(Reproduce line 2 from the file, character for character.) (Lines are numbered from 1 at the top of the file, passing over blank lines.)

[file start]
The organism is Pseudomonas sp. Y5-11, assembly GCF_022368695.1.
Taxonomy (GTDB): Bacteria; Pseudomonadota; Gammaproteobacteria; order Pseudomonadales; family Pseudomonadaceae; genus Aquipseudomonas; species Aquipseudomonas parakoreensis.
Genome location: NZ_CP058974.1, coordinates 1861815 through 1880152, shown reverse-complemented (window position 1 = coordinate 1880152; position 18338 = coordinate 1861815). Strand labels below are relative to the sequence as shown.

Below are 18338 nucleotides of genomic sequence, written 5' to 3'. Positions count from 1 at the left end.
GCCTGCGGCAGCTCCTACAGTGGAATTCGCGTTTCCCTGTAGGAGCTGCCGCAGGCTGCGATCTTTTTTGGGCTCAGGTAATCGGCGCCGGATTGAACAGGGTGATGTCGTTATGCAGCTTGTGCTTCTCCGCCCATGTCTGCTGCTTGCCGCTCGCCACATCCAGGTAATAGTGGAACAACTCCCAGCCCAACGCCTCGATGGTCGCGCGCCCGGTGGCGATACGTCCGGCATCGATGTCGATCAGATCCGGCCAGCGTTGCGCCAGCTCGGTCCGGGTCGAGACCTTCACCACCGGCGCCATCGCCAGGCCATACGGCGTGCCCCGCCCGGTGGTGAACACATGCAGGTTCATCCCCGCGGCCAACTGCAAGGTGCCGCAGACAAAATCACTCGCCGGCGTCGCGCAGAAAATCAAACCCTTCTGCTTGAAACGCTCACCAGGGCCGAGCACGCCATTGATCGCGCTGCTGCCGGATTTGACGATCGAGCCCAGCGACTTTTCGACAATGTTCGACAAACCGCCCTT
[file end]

Taxonomy (GTDB): Bacteria; Pseudomonadota; Gammaproteobacteria; order Pseudomonadales; family Pseudomonadaceae; genus Aquipseudomonas; species Aquipseudomonas parakoreensis.